With so much to do but a whole week to get it done, we spent our first real day out and about on The Big Bus. Every big city has them. The hop on hop off tour buses which take you from one site to the next and gives you a true snapshot of what a city has to offer.
We started our tour at Emirates Mall, but with an entire city to explore, we didn’t waste any time getting on with the tour. Once we got on the main road, what I would consider a highway considering everyone was averaging 100 mph, we were greeted with a sign warning about a sand storm. But a Dubai sand storm isn’t what you see in the movies. No gusts of wind blowing grains of sand in our eyes. Actually, if it wasn’t for the sign, we probably wouldn’t have noticed there was a sand storm other than the fact that we couldn’t see the skyline in the distance. It looked more like a fog obscuring the buildings.
The irony of Dubai is it got its start when it struck oil in 1966, 8 years after Abu Dhabi. But today, Dubai has to buy energy from countries it used to export its oil to just to keep the city going. The oil, apparently, is [or has] run out. Yet it remains a juggernaut because of its tourism.
Before Dubai made a name for itself with oil and tourism, it made its money from pearls. But the stock market crash in 1929, the world wars and the Japanese figuring out how to “culture” pearls that looked nearly the same as natural ones killed that industry. Dubaians also suffered from a plague of locust; ironically, this became a blessing as many Dubaians would catch, fry and eat the bugs to stay alive. Learning from these times, when Dubai struck oil, they quickly diversified and made sure they wouldn’t be tied to just one source of income. As the oil dries up, Dubai doesn’t look like a city that’s going to go back to eating bugs.
One of Dubai’s greatest achievements has been turning Dubai creek into a major port, then literally creating one of the world’s biggest ports in Jebel Ali. Nduku and I took a cruise on the creek, witnessing firsthand how the tiny mud home village has now turned itself into a bustling city.
The ladies and I also stopped by Wafi, yet another massive mall that would put to shame the average mall in America. With its Egyptian theme, it’s quite an interesting mall. Giving it its Arabic feel is the smell of incense throughout the entire mall. It’s amazing how huge the mall is yet somehow it smells of incense everywhere.
We also hopped off The Big Bus to visit what you would call old town. Though just about everything Dubai is as modern, if not more modern, than most modern cities, there is a section of town where you feel like you’ve been time warped back to the past. In Deira there’s the souks where you can find almost anything you want for much less money than anywhere else in the world. The main appeal to me was the historical feel of the place. Replacing the glass and steel towers were stone buildings and a really, really, really old school feel.
Wanting to get away from the big city and its big city restaurants, we venture down some alleyways, looking for some local, authentic food to eat. Funny walking down some of the alleys when Nduku was the only female out and about. The place is crawling with men. You can’t help but to wonder if someone was going to say something [not so nicely] about Nduku in open-toed shoes and not being covered. I’m guilty; it’s the movies Hollywood brainwashes us with as far as what Arabs think of us.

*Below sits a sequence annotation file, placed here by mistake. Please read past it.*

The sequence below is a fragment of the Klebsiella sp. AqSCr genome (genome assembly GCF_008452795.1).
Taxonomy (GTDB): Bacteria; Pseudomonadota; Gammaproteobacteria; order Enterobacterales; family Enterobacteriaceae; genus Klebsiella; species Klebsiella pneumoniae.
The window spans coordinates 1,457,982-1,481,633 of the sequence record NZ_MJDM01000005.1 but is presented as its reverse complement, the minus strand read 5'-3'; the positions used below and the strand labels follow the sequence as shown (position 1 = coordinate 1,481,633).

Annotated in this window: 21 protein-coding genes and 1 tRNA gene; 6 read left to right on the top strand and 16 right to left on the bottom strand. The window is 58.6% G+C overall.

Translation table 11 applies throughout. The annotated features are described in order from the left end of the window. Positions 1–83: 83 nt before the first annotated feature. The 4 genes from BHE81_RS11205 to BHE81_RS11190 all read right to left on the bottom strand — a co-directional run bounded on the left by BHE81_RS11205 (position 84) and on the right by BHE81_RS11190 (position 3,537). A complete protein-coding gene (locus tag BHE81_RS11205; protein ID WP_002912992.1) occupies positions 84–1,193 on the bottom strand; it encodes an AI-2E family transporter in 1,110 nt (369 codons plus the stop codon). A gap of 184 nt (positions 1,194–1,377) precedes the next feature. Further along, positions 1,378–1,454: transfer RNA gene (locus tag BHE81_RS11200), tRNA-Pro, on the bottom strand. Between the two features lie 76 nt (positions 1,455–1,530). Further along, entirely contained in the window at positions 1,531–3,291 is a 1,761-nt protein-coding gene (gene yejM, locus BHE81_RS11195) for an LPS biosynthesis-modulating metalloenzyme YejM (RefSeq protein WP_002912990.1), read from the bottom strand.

We grabbed a bite to eat at a place called Midtown, though we were far from town. It was an Indian/Chinese/Arabic joint. No bathrooms. They didn’t take credit cards. And the menu was not in English. Luckily, some genius created a menu with pictures. And I couldn’t tell you the name of what I ordered, but it was delish.
Nduku wanted to ask someone where to find the “affordable” gold. There was a couple sitting in the corner, a man who just stepped away and a woman in the traditional abeya, the black cloak women wear. We weren’t sure at first if we should say anything. I only knew I wasn’t about to ask her anything.
We debated asking her, considering everyone else outside the restaurant were men and they didn’t look the friendliest, but Najwa made it happen. I can’t remember if Najwa was throwing another tantrum, or talking baby talk, or screaming for now reason, but the woman turned around and smiled. Nduku went ahead and said something just as the man was returning to the table.
Locals. So we thought. They were Somali, but in the morning, they were going back to, of all places, Ohio, where they go to school. And their English flawless. And they were friendlier than every single European on The Big Bus and that we came across the entire trip. Coincidentally, they lived in Nairobi, Kenya, reminding me also of how small the world really is. I wanted to take a picture of and with them, but I was warned several times not to take photos of and especially with the women in abeyas. They didn’t seem like they would’ve minded, but I wanted to respect their culture.
So we headed out in search of gold. There’s a mall [more like flea market compared to across the creek] called Gold Land where you’ll find a bunch of little retailers selling cheap gold. I’ve always had an issue with 24k and how yellow it looks. It looks fake. Nduku held out though. The prices were relatively cheaper than America, I guess, but not as cheap as the legends tell.
We didn’t spend too much time there, though. The last bus heading back to the 21st century was about to leave and we were still haggling with non-Emiratis in the souk. And once we got back to Wafi Mall, well, Dubaians don’t run on CPT because we missed the last bus. But being a major city requires having a major mass transit system. I ride the Metro system in Washington, DC, every day to work and back. And I rate our system as pretty efficient, relatively clean and a pleasant ride. Dubai, though, takes it to another level.